The other day I went for a virtual haircut at a virtual barbershop. While I was there I was offered a delicious virtual cappuccino, which I drank from a very nice virtual cup.
There are many activities where the virtual world can’t substitute for the world where barbers use sharp scissors to cut hair, and real coffee is drunk from real cups. Sometimes that’s easy to forget, especially at a time like this, when so much of our interfacing with the world is through our computer screens. Amazingly, many people have found that they can still accomplish a lot of their work while staying at home. Imagine describing this situation thirty years ago, and telling someone back then how whole office blocks would be closed down, and yet major businesses could continue to function, from people’s bedrooms!
But, like my haircut and cup of coffee, some business offerings simply must happen between people, trading solid goods and services. In the covid-19 crisis, these have been the most affected by lockdowns and social distancing. They are also the most vulnerable businesses, at any time.
Why? Let me explain.
If you are a cosmetician say, or a car mechanic, you start out with a set of skills which over time you refine as you become ever better at your job. You probably learned your skills from someone more experienced, usually by working for them.
In time you say, “Hey, I’m pretty good at this!” And maybe you look at your boss, and also think, “Why should they be getting all the profit out of my efforts?” And so you start your own business. Not because you are particularly business-focused, but because you have a skillset which is in demand. So, let’s say, you start a beauty salon, and because your work is good, it attracts customers. Soon there are so many customers that you need to hire extra cosmeticians, and a receptionist, and so on. Even if you never thought of business planning, your business is growing anyway, so you roll with it, and hey, it feels good!
What started as a simple extension of your own skills develops with time, and you need to buy all sorts of specialized equipment. You move out of those cramped rental premises to a better location that you own. And your customers come to you because they trust your professionalism.
Or do they?
Yes, of course any business person must be professional, but at the meeting point of non-virtual worlds (or as we used to call it ‘the real world’) there’s a lot more going on than merely professionalism. Let’s say I go for a special meal with my partner. The professionalism of the chef will play a big part in our enjoyment, but if the waiter is rude or unknowledgeable, then it’s likely we’ll say “Never again!” The same applies for any other touchpoint between supplier and consumer. When I take my car to be serviced, my number one requirement is professionalism, but I wouldn’t mind being charmed just a little bit! It comes down to simple communication, even if that communication is sometimes just a smile or a few kind words.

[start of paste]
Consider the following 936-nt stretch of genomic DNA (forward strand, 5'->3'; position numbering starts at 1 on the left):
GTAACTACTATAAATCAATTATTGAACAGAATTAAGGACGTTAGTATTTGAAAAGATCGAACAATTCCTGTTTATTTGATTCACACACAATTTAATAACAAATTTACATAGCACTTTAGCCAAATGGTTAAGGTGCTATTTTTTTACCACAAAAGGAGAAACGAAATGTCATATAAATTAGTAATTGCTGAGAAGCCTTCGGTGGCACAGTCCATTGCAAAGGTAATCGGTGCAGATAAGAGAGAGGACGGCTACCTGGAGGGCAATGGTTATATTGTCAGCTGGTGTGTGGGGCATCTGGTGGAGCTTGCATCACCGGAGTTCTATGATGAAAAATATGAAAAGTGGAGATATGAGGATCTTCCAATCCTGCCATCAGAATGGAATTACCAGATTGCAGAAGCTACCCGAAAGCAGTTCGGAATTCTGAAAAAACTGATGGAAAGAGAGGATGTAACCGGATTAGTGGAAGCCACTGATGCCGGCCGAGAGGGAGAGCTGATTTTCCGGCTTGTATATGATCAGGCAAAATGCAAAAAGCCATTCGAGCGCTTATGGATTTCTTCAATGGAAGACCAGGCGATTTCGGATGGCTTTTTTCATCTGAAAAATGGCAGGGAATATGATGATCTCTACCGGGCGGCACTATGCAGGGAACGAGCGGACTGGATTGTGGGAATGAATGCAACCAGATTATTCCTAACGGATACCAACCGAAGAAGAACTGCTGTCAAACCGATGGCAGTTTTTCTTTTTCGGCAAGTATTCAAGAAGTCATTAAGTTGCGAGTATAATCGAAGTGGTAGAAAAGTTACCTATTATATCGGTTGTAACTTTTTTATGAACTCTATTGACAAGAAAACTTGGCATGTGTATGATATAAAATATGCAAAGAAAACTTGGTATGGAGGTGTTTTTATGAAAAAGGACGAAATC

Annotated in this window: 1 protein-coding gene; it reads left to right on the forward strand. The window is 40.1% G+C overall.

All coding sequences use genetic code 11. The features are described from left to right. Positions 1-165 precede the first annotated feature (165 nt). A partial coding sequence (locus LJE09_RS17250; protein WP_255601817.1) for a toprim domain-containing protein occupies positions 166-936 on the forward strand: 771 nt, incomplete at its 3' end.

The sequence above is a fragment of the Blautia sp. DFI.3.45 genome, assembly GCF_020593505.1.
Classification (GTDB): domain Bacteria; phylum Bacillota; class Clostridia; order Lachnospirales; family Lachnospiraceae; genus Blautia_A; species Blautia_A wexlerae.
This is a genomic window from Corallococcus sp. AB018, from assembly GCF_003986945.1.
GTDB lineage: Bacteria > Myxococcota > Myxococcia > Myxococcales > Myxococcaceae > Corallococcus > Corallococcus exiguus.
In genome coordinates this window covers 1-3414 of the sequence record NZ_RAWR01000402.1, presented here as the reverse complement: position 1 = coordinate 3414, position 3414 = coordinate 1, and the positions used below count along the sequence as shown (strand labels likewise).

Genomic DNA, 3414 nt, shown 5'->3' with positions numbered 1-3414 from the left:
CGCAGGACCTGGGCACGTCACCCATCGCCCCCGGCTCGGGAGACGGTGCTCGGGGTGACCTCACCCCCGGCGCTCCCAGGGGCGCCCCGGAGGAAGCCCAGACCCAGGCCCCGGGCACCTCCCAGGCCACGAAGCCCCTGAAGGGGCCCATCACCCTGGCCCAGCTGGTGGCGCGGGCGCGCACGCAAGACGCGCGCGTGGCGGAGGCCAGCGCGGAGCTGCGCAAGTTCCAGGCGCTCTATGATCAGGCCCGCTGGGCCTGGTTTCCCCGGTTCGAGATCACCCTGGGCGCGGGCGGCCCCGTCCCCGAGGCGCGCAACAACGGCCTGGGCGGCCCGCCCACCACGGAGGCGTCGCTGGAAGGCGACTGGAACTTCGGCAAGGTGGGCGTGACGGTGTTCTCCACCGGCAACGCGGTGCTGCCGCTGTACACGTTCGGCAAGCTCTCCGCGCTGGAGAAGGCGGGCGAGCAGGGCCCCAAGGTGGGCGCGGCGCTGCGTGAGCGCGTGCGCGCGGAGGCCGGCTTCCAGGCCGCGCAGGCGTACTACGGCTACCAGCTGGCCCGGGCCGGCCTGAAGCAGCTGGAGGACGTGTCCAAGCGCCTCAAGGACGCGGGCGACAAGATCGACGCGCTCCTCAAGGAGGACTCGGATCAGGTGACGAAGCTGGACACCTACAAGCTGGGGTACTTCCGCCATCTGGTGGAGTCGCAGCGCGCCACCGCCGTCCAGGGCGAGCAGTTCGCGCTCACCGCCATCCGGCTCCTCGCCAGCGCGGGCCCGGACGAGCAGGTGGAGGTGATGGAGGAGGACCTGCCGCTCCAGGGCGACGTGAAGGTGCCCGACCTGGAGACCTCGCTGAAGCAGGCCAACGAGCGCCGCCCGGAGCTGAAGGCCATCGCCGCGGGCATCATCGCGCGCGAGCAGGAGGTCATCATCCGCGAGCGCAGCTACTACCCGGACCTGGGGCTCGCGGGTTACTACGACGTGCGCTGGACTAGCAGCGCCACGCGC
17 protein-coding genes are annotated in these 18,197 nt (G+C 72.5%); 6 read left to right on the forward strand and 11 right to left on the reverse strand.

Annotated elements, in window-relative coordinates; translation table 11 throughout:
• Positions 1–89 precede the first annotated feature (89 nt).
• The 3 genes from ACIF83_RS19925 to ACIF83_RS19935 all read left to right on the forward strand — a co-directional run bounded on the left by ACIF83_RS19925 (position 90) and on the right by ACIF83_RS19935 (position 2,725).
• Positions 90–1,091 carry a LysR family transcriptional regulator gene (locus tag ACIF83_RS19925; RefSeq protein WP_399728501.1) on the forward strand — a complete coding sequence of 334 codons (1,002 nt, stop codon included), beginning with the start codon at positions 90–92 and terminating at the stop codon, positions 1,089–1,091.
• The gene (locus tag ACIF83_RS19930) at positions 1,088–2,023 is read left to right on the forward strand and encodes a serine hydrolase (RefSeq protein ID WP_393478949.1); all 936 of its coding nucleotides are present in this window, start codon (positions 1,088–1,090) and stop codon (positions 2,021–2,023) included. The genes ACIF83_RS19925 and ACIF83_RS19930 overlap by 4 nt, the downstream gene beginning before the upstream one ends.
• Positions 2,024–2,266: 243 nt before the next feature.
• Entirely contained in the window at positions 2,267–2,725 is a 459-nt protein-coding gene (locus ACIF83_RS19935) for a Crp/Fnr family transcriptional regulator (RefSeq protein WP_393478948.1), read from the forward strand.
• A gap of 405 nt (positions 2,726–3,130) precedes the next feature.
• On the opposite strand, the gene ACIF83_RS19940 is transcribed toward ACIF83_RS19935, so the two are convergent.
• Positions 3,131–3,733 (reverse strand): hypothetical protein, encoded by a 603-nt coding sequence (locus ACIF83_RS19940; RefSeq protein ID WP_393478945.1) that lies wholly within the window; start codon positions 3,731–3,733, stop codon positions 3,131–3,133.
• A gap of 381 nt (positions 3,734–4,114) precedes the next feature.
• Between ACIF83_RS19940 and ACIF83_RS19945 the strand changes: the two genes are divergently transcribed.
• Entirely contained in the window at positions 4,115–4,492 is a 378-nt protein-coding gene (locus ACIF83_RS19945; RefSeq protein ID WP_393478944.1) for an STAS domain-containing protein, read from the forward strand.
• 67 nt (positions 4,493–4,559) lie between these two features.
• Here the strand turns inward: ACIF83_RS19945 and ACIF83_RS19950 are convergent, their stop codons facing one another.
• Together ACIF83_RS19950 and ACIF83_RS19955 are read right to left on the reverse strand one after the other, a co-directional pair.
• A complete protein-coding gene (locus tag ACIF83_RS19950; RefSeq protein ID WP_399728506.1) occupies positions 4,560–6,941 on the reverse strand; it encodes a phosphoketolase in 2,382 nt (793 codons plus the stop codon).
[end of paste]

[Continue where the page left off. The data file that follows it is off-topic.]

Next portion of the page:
And if there’s a serious problem with my car – or if the chef can’t cook the meal I’ve ordered – then I really need to hear it in a way which I can absorb, and accept. There has to be an interaction on the human level, otherwise we may as well go to a virtual restaurant and eat nothing, or have our virtual mechanic make precisely no adjustments to our car. The Human Factor matters, but many businesses forget this, or never realize it. The threat to these businesses is more often than not coming from inside the enterprise, because the proper attention is no longer being paid to customer relationships. When this is coupled with the double whammy of an outside threat, such as the covid-19 crisis, then the risk of business implosion is even greater.
Many people who begin their own businesses start from a skillset, not because they attended a charm school. If they were lucky, perhaps their boss showed them by example how to deal with customers. Chances are though that their employer was also somewhat lacking in the Human Factor. What does it cost to smile when someone comes into your salon or café? How hard is it to communicate about special offers, or new initiatives? Answer: often pretty hard, apparently.
One of my evergreen concepts that I ask every client is, “Are you Serious About Success?” People always say, “Of course!” However I often don’t see that commitment. And anyway there is no such thing as ‘100% success’, because there’s always some new mountain to climb. Let’s say you get your beauty salon or garage up and running. Do you start to need more real estate, more employees, better tools? The answer is Yes, always. Our customers never stand still, and neither can we. If we do, then customers will walk straight past our stuck-at-80%-successful offering, and head for the next place round the corner. The one where you get a great haircut, a good cup of coffee… and a welcoming smile.
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